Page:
Energy Management Strategy for Nickel Metal Hydride (NiMH) Battery and Proton Exchange Membrane Fuel Cell (PEMFC) on 3-wheel Hybrid Electric Car Equipped with Continuously Variable Transmission (CVT)


  • D. R. Harahap Politeknik Manufaktur Negeri Bangka Belitung (Polmanbabel), Bangka Belitung - INDONESIA
  • Wei-Chin Chang Southern Taiwan Univiersity of Science and Technology (STUST), Tainan - TAIWAN
  • S. Ariyono Politeknik Negeri Semarang (Polines), Semarang - INDONESIA


NiMH battery, PEMFC, Hybrid Electric Vehicle, Energy Management, rubber belt CVT


Proton Exchange Membrane Fuel Cells (PEMFC) have higher energy conversion efficiencies than the internal combustion engine (ICE) which are also attractive to apply in the automotive sector, its ability to use hydrogen also become a reason why this technology is becoming popular as an alternative solution to solve the energy crisis. An objective of this research is to design the strategy to manage the energy from fuel cell and observe the energy consumption, maximum speed, and the ability of the vehicle powertrain to climb the slope. A small electric vehicle was modelled using Advanced Vehicle Simulator (ADVISOR) software which developed by the National Renewable Energy Laboratory (NREL). From this experiment, the vehicle primary power source was using a 200W small PEM fuel cell stack combined with AA-type batteries of nickel metal hydride as a backup energy source of each battery have 1.2 V and 1.9 AH. The PEM fuel cell stack and NiMH battery performance were examined using an electronic load to meet the power requirement of the hybrid vehicle. The experiment results shows that the operation range of the fuel cell maximum power was set in the range of 40%-60% to withdraw power from NiMH battery and keep the fuel cell run in its high-efficiency domain. When the vehicle power is lower than 40% of the fuel cell maximum power, the battery will supply the power for the vehicle, and the fuel cell will shut off. When the required power is bigger than the fuel cell maximum power, the battery will supply power to balance it. The car can drive on the sloping road with 3.5% gradability, the fuel consumption in 100 km about 40.6 L/100 km. In 5 seconds, the car can reach 33.9 m and reach 0.4 km need 26.1 seconds.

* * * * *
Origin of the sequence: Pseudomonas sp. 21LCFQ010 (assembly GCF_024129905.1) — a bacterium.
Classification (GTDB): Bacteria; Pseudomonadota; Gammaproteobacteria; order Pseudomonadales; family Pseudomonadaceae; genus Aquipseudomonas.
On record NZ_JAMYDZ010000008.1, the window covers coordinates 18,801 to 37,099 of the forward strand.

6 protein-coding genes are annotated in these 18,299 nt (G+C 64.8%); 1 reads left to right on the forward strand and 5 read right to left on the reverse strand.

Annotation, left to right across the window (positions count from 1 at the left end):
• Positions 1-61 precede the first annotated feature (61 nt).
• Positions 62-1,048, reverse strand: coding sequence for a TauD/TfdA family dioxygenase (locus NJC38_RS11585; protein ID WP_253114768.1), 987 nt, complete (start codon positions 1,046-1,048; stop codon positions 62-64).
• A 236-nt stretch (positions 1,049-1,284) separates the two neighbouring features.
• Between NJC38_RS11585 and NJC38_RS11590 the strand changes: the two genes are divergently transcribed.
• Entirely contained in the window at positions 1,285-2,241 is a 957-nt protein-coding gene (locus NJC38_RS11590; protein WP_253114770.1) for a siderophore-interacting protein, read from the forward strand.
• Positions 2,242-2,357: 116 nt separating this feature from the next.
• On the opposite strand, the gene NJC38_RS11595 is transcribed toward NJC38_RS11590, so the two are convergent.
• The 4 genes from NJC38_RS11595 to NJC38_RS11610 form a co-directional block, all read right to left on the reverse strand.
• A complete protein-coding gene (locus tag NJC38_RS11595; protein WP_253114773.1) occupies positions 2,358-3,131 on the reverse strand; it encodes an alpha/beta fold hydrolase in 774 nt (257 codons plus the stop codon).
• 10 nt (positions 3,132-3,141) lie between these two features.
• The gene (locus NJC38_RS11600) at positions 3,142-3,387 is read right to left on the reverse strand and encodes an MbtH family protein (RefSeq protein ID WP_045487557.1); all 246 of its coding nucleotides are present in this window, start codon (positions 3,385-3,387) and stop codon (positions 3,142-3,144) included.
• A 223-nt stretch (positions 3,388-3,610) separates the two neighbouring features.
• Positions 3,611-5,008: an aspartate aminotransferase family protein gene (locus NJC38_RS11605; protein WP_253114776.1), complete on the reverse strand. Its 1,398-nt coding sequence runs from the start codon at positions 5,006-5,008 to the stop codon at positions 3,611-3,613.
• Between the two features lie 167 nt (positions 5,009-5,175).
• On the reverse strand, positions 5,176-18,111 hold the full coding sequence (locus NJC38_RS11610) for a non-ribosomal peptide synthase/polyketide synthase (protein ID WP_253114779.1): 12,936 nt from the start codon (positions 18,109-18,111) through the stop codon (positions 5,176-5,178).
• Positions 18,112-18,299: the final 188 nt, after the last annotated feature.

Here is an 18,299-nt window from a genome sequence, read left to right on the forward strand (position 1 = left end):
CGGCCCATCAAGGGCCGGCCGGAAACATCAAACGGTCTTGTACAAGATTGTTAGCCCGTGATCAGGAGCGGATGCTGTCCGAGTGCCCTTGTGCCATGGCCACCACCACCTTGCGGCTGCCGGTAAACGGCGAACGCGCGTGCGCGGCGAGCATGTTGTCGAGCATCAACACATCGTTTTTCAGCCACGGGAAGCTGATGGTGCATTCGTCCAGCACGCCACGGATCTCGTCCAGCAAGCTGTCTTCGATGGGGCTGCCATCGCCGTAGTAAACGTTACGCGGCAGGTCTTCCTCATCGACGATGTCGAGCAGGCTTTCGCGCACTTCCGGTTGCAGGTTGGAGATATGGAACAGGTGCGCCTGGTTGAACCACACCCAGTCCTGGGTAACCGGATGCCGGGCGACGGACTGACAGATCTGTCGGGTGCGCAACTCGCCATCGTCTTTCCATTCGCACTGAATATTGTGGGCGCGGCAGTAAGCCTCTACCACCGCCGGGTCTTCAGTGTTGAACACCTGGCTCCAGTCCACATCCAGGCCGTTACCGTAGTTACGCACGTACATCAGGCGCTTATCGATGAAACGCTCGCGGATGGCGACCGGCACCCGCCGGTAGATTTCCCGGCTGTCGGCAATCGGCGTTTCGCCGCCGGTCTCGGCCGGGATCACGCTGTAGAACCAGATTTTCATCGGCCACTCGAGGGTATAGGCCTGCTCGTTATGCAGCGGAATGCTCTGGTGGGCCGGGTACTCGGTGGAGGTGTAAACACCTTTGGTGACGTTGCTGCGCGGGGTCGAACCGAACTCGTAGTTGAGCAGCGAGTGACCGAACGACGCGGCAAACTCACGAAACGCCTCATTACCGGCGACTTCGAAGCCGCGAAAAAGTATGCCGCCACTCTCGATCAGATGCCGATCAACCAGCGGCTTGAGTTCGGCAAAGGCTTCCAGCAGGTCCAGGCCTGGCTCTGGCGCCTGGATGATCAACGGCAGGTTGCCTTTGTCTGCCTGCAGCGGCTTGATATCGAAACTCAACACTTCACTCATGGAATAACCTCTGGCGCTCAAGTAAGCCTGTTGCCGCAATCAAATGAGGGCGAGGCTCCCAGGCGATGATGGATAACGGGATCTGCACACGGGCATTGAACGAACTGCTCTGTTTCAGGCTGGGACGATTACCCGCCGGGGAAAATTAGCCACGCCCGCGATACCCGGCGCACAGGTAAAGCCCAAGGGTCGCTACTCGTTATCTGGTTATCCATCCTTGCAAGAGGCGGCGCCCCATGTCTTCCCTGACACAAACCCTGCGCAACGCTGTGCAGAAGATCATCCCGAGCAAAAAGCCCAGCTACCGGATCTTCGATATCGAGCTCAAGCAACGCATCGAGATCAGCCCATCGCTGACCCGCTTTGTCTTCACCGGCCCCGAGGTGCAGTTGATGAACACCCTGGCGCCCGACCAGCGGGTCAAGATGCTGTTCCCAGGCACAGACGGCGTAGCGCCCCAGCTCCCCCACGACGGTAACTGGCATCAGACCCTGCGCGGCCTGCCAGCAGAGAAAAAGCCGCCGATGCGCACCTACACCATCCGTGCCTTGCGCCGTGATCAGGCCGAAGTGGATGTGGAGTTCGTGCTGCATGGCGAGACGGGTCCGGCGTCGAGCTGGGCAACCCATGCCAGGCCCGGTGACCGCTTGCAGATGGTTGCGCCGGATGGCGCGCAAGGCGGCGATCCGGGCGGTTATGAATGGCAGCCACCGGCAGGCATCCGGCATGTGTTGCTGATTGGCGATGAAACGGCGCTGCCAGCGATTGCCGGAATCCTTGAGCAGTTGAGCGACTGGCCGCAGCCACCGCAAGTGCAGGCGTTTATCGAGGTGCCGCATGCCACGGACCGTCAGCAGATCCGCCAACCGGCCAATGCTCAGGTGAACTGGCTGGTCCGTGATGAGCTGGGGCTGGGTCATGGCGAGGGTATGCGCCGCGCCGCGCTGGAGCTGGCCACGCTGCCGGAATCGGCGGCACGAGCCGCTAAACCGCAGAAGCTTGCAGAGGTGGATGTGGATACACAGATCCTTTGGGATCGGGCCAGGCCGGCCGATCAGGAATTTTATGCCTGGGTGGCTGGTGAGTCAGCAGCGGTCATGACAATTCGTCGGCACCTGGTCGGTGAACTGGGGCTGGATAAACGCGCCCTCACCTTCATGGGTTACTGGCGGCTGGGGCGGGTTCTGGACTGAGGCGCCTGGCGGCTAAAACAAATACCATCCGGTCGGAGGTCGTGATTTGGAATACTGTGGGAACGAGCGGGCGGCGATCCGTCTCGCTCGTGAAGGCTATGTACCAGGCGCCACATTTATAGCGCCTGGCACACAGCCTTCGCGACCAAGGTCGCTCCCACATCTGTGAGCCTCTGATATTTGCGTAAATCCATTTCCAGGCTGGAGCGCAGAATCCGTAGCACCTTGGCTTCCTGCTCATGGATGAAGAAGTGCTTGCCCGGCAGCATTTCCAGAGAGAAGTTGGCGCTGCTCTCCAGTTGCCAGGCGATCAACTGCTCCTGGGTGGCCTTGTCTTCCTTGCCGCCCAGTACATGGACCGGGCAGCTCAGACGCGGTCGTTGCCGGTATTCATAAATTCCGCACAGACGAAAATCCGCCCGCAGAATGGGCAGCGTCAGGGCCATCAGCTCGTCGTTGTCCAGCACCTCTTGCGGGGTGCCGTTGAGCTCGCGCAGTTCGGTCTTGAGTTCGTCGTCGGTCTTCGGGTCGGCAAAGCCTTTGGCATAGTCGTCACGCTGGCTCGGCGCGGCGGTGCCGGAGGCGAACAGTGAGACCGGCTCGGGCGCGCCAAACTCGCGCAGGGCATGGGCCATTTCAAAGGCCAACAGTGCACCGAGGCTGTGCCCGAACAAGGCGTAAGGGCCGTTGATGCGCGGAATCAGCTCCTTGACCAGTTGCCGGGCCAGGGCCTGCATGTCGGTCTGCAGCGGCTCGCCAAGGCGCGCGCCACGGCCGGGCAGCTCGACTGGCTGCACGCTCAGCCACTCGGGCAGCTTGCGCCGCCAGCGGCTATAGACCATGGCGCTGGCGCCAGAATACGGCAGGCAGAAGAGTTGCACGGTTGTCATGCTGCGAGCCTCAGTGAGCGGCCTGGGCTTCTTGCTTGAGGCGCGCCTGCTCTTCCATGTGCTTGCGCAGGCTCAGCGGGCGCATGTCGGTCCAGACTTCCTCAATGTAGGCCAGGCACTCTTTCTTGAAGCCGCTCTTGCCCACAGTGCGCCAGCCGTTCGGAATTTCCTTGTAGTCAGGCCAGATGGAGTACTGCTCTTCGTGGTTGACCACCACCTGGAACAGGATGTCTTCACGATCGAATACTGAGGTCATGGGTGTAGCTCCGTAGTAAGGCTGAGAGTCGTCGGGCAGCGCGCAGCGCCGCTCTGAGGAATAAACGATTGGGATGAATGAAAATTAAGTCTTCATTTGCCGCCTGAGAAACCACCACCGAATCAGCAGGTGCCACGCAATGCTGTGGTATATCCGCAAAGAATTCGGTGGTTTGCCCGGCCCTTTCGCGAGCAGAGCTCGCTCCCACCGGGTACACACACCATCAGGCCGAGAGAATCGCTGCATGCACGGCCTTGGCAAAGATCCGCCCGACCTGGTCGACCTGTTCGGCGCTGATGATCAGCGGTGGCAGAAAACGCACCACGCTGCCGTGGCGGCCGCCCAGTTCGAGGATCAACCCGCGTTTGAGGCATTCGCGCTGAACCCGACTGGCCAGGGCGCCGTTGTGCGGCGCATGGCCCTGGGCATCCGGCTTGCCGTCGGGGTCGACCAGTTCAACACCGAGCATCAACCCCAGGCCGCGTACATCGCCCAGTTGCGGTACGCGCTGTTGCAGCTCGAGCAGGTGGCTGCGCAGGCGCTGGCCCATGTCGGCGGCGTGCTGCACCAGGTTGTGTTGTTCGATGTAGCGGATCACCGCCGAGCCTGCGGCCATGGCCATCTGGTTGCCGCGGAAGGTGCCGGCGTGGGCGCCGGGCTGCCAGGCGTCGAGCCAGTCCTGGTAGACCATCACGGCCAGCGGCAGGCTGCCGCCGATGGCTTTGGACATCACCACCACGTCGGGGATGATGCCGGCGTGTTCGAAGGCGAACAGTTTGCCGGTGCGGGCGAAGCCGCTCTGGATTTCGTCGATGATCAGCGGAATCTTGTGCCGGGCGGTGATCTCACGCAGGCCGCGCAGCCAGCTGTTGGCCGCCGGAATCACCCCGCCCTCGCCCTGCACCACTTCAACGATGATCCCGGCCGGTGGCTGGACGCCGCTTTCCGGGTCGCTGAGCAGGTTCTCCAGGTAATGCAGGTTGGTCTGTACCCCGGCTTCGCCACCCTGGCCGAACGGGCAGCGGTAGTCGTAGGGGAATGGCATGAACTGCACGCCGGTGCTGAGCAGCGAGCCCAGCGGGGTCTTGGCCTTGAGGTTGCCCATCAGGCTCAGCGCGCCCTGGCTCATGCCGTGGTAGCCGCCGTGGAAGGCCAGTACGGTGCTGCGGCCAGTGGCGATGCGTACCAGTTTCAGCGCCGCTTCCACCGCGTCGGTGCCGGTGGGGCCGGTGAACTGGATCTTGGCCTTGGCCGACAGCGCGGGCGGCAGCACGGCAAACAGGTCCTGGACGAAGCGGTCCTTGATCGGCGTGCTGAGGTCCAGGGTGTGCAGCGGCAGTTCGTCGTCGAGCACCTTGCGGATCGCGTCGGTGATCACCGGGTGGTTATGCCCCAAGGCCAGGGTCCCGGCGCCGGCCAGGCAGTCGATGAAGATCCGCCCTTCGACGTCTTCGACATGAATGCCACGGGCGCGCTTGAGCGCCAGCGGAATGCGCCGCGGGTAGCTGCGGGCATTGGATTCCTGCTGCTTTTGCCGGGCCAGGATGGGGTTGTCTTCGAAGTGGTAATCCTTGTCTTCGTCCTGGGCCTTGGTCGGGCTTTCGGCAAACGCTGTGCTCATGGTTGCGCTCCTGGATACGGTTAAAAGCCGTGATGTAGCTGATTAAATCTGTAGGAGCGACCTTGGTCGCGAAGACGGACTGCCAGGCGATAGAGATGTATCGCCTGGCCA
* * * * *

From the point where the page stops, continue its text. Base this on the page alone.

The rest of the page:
Y. L. Daniel Garraín, Cristina de la Rúa, "Polymer Electrolyte Membrane Fuel Cells (PEMFC) in Automotive Applications: Environmental Relevance of the Manufacturing Stage," Smart Grid and Renewable Energy, vol. 2, pp. 68-74, 2011.

L. C. Rosario, "Power and Energy Management of Multiple Energy Storage Systems in Electric Vehicles," Ph.D. Dissertation, Department of Aerospace Power & Sensors, Cranfield University, 2007.

G. G. Ayse Elif Sanlı, Aylin Aytac, Mahmut Mat, "Development of a power management unit for small portable direct borohydride fuel cell NiMH battery hybrid system," International Journal of Hydrogen Energy, vol. 37, pp. 19103-19110, 2012.

M. S. Diego Feroldi, Jordi Riera, "Energy Management Strategies based on efficiency map for Fuel Cell Hybrid Vehicles," Journal of Power Source, vol. 190, pp. 387-401, 2007.

Wikipedia. New European Driving Cycle - Wikipedia [Online]. Available:, (accessed Apr 10, 2017)

A. B. T. Markel, T. Hendricks, V. Johnson, K. Kelly, B. Kramer, M. O’Keefe, S. Sprik, K. Wipke, "ADVISOR: a systems analysis tool for advanced vehicle modeling," Journal of Power Source, vol. 110, pp. 255-266, 2002.

M. Transmission. What is a Drivetrain? [Online]. Available:, (accessed Apr 14, 2017)

P. M. Hien, "A Simulation and Experiment Study of Small Fuel Cell/ Battery Hybrid Vehicle," Master Thesis, Department of Mechanical Engineering, Southern Taiwan University of Science and Technology, Taiwan - R.O.C., 2009.





FoITIC 2020